The IFPA (Irish Family Planning Association) Report. 1997. Making a difference.

Hdl Handle:
http://hdl.handle.net/10147/575020
Title:
The IFPA (Irish Family Planning Association) Report. 1997. Making a difference.
Authors:
Irish Family Planning Association (IFPA)
Citation:
Irish Family Planning Association. 1997. The IFPA (Irish Family Planning Association) Report. 1997. Making a difference. Dublin: Irish Family Planning Association (IFPA)
Publisher:
Irish Family Planning Association (IFPA)
Issue Date:
Nov-1997
URI:
http://hdl.handle.net/10147/575020
Item Type:
Report
Language:
en
Description:
Looking back over the years since 1969, when the IFPA was founded by a group of brave women and men, il is now possible to chart steady and constonl progress towards their goal of 'every child a wanted child '. These years have often seen tough and threatening times for the Association as it faced an endless series of struggles against censorship, shortages of funds and even criminal charges. Those who committed themselves to the associations' work, and who often went out on a limb personally, did so because they believed that what they were doing would make a difference. The hard work and dedication of the IFPA's volunteers and staff in the last 28 years has indeed made a difference. The Ireland of today is a very different place to the Ireland of 1969. Nowhere is this more marked than in the field of sexual and reproductive rights. The IFPA's current members are conscious of their inheritance. A series of achievements have ensured that our predecessors have left an indelible mark on Irish society. These include: • establishing the first fomily planning clinics in Ireland; • overcoming censorship laws to publish contraception information; • forcing the legalisation of medical contraceptives; • forcing the repeal of restrictive condom laws, through the Virgin condom case; • breaking the silence on HIV and AIDS in Ireland with the film 'Stories from the Silence' • using EU law to re-introduce non-directive pregnancy counselling to Ireland in 1992; Catherine Forde • ensuring the inclusion of family planning in the Government's health strategy in 1994; • persuading the government to introduce guidelines and teacher training for Relationships and Sexuality Education in schools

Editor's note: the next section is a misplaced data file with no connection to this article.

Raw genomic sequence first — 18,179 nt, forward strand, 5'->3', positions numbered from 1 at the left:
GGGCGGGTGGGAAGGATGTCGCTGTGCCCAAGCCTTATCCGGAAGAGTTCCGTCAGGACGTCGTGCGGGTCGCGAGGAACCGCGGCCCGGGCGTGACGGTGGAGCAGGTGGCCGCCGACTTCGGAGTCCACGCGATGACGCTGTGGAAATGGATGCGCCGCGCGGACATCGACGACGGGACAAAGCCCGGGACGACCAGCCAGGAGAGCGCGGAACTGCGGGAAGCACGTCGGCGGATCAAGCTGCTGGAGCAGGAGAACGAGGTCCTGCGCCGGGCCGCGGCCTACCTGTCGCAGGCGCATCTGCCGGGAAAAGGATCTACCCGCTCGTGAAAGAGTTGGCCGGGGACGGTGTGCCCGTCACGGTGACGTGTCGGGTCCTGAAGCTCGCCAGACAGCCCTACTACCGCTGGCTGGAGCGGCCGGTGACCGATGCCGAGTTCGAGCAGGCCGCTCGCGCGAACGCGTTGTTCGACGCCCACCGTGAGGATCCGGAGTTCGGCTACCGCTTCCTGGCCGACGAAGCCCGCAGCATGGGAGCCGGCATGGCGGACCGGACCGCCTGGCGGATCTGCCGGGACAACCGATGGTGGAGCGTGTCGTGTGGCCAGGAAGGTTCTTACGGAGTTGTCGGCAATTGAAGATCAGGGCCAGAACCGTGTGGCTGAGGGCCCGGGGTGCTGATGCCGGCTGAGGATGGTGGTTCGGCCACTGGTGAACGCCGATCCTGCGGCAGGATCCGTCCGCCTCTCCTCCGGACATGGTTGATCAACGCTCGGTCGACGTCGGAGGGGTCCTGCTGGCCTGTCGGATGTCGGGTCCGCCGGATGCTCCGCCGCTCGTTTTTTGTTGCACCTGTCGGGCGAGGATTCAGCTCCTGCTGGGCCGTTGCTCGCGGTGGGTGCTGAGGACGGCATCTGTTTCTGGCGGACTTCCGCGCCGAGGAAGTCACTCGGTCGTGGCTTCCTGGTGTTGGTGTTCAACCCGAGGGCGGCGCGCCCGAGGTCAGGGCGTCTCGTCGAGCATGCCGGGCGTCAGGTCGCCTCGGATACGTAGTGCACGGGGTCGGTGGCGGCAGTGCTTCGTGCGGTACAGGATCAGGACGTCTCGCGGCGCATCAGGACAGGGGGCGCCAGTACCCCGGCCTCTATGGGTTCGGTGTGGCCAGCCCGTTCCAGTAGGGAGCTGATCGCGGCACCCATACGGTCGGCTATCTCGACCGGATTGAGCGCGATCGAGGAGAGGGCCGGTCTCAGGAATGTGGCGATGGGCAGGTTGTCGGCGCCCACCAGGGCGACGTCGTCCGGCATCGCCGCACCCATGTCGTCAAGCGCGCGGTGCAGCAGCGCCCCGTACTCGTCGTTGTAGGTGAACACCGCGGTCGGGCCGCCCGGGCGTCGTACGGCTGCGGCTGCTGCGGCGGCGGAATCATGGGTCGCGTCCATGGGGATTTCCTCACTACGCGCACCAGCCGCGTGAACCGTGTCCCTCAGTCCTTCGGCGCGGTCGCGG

Keywords:
FAMILY PLANNING; CONTRACEPTION; FUNDING; HIV INFECTION; AIDS; CHILD

Full metadata record

DC FieldValue Language
dc.contributor.authorIrish Family Planning Association (IFPA)en
dc.date.accessioned2015-08-18T11:31:44Zen
dc.date.available2015-08-18T11:31:44Zen
dc.date.issued1997-11en
dc.identifier.citationIrish Family Planning Association. 1997. The IFPA (Irish Family Planning Association) Report. 1997. Making a difference. Dublin: Irish Family Planning Association (IFPA)en
dc.identifier.urihttp://hdl.handle.net/10147/575020en
dc.descriptionLooking back over the years since 1969, when the IFPA was founded by a group of brave women and men, il is now possible to chart steady and constonl progress towards their goal of 'every child a wanted child '. These years have often seen tough and threatening times for the Association as it faced an endless series of struggles against censorship, shortages of funds and even criminal charges. Those who committed themselves to the associations' work, and who often went out on a limb personally, did so because they believed that what they were doing would make a difference. The hard work and dedication of the IFPA's volunteers and staff in the last 28 years has indeed made a difference. The Ireland of today is a very different place to the Ireland of 1969. Nowhere is this more marked than in the field of sexual and reproductive rights. The IFPA's current members are conscious of their inheritance. A series of achievements have ensured that our predecessors have left an indelible mark on Irish society. These include: • establishing the first fomily planning clinics in Ireland; • overcoming censorship laws to publish contraception information; • forcing the legalisation of medical contraceptives; • forcing the repeal of restrictive condom laws, through the Virgin condom case; • breaking the silence on HIV and AIDS in Ireland with the film 'Stories from the Silence' • using EU law to re-introduce non-directive pregnancy counselling to Ireland in 1992; Catherine Forde • ensuring the inclusion of family planning in the Government's health strategy in 1994; • persuading the government to introduce guidelines and teacher training for Relationships and Sexuality Education in schoolsen
dc.language.isoenen
dc.publisherIrish Family Planning Association (IFPA)en
dc.subjectFAMILY PLANNINGen
dc.subjectCONTRACEPTIONen
dc.subjectFUNDINGen
dc.subjectHIV INFECTIONen
dc.subjectAIDSen
dc.subjectCHILDen
dc.titleThe IFPA (Irish Family Planning Association) Report. 1997. Making a difference.en
dc.typeReporten
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